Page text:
History's Just Desserts

Exploring American History through Desserts and Their Makers

Acknowledging, and Slighting, “The Virginia Housewife”

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I’ve had The Virginia Housewife on my mind recently.  The other day, in a tribute to Penelope Casas, I wrote a little about the Spanish recipes in Mary Randolph’s The Virginia Housewife, one of the best-selling cookbooks of the 1800s.

Born in 1762 to a Virginia gentry family, Mary Randolph won fame as a hostess, in a society that prized hospitality, for the excellent food her kitchen produced.  When the family’s fortune turned, Mrs. Randolph’s experience as a hostess stood her in good stead and she ran a successful boarding house, known for its fine fare, in Richmond.  Later, she moved to Washington, DC, and in 1824 published The Virginia Housewife – a book that would later be celebrated as the first truly American cookbook.

Mrs. Randolph’s cookbook had cachet.  Going through nineteen editions before the Civil War, it influenced generations of American cooks.  Other cookbook writers recognized its importance too.  Sarah Rutledge, author of the 1847 The Carolina Housewife cited it.  So too did Malinda Russell.

A pastry chef, like I once was, Malinda Russell authored the first known African American cookbook, published in 1866.  In it, she tells us a little about herself.  At the end of her short autobiography and introduction, she tells us “I cook after the plan of the ‘Virginia Housewife.’”  Mary Randolph’s book – filled with such a variety of recipes and such detailed instructions – was useful to her, her comment says.  It says too that Mrs. Russell (like Eliza Goodfellow, a noted pastry chef perhaps a generation or so older than Malinda Russell) understood marketing.  The Virginia Housewife meant something to people.  Mrs. Russell, I suspect, acknowledged the famous cookbook in part to sell her own A Domestic Cookbook.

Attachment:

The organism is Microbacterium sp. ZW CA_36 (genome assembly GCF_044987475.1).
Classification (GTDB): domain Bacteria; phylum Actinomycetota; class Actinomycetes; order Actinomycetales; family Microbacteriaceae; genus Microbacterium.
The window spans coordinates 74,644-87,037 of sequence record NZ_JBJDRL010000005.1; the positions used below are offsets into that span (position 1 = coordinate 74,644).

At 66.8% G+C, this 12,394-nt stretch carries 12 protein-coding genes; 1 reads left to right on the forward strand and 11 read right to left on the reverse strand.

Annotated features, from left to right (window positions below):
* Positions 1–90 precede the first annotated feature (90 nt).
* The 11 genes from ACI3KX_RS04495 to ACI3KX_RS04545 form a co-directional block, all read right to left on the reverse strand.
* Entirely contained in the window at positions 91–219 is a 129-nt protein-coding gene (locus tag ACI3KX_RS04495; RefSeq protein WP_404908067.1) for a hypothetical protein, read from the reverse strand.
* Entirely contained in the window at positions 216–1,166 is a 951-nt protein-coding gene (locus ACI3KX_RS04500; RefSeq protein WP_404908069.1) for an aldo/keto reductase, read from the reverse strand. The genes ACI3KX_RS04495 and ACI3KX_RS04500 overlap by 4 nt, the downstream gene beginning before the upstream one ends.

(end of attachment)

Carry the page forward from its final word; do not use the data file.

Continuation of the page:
What really captured my attention, though, was what Mrs. Russell didn’t say.  She did not acknowledge Mary Randolph by name.  The two women had much in common.  They were cooks and authors.  They had faced setbacks.  And they both had disabled sons to care for.  Even if Malinda Russell had known how much she and Mary Randolph shared in common (and presumably she didn’t), Mrs. Randolph came from the world that used the force of law to circumscribe Mrs. Russell’s freedom and opportunities.

“I cook after the plan of the “Virginia Housewife,” Mrs. Russell wrote.  But before that, more prominently, she told us, “I learned my trade of FANNY STEWARD, a colored cook, of Virginia.”  We don’t know who Fanny Steward was.  But Mrs. Russell did.  Steward was another skilled African American woman and she gave her resolute pupil a chance to challenge her unequal status by teaching her a craft.  Thanks to Steward’s tutelage, Mrs. Russell was able to seek independence through her own business and to write a cookbook in which she could tell the world her story.  Fanny Steward merited being acknowledged in print and by name.

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